Tributes to DUP president and party’s ‘father figure’ James McClure

James McClure has died at the age of 88
James McClure has died at the age of 88

A founding member of the DUP who was a firm political ally of Ian Paisley has died at the age of 88.

Alderman James McClure, who was the same age as Lord Bannside, was first elected as a Coleraine councillor in 1977 and was a member of the ‘Prior Assembly’ in the 1980s.

James McClure (right) with Rev Ian Paisley at a Twelfth demonstration in Portglenone in 2008

James McClure (right) with Rev Ian Paisley at a Twelfth demonstration in Portglenone in 2008

For a quarter of a century, he was party chairman of the DUP and in later years was party president.

DUP leader Peter Robinson yesterday led tributes to the former Coleraine mayor, describing him as “a genuine friend of the party”.

“I was greatly saddened by the news of James’ death,” the First Minister said.

“Throughout the DUP James was considered a father figure who worked tirelessly for his constituents. James’ loyalty, faithfulness and dedication to unionism will be greatly missed, however his efforts remain as an inspiration to this generation.”

North Antrim MP Ian Paisley Jr said that the party stalwart had been “more than a party colleague – he was a dear friend”.

He said: “Jim helped my family loyally over the years. When my father was in prison Jim helped look after our home and family.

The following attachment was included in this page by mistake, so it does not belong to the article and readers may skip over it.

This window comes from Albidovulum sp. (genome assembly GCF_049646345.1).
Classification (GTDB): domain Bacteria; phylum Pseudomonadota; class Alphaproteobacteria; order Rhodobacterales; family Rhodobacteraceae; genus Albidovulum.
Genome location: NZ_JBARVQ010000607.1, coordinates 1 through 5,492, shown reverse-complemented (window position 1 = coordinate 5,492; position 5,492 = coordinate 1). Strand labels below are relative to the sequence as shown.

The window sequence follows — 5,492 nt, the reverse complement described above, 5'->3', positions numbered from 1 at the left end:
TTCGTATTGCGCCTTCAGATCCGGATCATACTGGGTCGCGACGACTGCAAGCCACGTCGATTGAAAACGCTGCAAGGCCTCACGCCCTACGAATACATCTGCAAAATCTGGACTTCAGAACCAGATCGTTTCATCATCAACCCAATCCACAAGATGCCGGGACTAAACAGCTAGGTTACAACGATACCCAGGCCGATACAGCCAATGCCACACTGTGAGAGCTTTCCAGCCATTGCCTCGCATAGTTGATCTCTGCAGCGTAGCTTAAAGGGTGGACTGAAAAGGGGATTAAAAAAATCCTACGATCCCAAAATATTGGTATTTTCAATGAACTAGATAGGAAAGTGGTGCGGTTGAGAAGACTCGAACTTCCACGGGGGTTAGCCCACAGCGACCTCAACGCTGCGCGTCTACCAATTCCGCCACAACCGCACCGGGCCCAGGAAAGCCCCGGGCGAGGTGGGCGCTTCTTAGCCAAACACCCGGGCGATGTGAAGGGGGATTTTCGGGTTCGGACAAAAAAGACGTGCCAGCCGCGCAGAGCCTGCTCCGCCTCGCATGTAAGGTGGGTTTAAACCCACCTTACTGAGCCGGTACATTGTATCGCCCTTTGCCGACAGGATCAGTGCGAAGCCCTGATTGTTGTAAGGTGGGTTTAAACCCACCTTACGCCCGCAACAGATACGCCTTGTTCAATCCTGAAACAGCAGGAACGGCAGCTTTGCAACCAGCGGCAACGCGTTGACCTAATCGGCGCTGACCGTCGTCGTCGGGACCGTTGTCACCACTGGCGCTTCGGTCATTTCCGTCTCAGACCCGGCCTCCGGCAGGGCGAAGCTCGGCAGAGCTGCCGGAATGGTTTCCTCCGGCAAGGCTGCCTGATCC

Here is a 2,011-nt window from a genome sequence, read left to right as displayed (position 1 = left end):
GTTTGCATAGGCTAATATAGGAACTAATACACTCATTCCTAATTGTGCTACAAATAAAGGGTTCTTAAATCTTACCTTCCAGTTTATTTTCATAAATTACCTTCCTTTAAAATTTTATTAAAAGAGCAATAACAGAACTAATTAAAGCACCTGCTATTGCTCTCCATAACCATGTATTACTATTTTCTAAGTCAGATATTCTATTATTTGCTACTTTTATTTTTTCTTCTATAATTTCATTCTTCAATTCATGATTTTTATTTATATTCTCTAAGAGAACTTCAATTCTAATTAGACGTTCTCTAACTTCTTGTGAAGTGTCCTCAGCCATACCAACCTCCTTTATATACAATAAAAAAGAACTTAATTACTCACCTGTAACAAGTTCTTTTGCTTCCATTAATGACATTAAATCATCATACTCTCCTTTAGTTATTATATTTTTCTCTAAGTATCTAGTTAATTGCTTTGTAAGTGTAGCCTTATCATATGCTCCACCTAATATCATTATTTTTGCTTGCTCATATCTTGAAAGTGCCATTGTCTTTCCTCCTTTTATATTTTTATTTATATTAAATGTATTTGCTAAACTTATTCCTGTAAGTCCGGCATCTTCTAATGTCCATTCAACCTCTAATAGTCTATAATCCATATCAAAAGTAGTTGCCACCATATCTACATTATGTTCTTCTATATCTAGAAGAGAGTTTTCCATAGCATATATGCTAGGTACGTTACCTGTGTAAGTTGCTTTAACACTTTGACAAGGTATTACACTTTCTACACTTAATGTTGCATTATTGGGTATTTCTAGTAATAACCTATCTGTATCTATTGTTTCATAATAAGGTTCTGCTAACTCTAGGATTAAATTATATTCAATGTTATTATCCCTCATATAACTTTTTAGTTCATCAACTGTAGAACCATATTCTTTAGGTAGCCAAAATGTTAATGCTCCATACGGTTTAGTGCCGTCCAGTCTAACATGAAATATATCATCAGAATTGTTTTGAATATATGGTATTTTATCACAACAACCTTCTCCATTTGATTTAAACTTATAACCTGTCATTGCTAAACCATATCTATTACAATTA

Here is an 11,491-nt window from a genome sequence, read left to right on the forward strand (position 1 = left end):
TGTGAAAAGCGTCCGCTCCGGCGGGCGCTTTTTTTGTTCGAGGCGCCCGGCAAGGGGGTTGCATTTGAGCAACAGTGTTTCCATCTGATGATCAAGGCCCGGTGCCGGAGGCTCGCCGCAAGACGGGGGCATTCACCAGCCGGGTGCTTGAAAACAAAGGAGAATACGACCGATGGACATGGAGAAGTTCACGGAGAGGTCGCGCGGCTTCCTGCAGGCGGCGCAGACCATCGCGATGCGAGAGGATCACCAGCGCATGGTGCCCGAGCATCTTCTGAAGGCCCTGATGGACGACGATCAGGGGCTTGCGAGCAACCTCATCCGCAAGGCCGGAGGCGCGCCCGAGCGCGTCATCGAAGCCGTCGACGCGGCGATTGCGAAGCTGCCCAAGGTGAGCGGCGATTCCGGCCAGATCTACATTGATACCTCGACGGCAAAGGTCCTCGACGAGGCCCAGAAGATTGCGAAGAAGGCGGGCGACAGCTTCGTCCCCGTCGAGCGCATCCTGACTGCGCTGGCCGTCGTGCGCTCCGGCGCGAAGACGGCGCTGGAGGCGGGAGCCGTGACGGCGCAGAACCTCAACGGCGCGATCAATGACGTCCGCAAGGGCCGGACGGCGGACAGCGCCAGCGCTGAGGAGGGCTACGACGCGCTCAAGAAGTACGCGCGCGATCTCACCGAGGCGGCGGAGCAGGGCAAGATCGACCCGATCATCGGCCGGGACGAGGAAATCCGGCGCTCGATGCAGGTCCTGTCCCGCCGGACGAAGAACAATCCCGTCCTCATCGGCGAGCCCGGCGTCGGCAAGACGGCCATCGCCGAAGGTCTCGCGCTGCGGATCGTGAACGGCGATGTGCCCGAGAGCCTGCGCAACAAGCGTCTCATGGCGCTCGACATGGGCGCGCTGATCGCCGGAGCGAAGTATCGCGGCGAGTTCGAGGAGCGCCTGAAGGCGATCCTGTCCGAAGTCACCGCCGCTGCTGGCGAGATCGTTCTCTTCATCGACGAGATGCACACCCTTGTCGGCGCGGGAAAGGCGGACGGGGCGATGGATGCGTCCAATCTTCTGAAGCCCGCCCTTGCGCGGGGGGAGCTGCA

“He was one of my father’s most trusted and closest friends. His loss will be felt by us all.”

East Londonderry MP Gregory Campbell, who knew Mr McClure for 40 years, had gone to visit him in hospital on Sunday when he was told that his old friend had died.

He said: “The entire DUP family will miss him greatly; none will miss him more than his wife and family, to whom we offer our sincerest condolences.”

A traditional DUP member, Mr McClure was also a member of the Independent Orange Order.

His seniority and position as a founding member of the party gave him the ability to speak his mind – even against party colleagues.

In 2008, he publicly opposed a plan by the then DUP environment minister Sammy Wilson to temporarily open MoT test centres on Sundays to relieve a backlog.

But as a firm party man, he was among the first DUP members to speak up in defence of Peter Robinson after revelations about his wife’s affair and financial dealings.

Five years ago he told a Twelfth demonstration that he was “vexed” by attacks on migrants , warning that a “dangerous darkness” of racism was descending.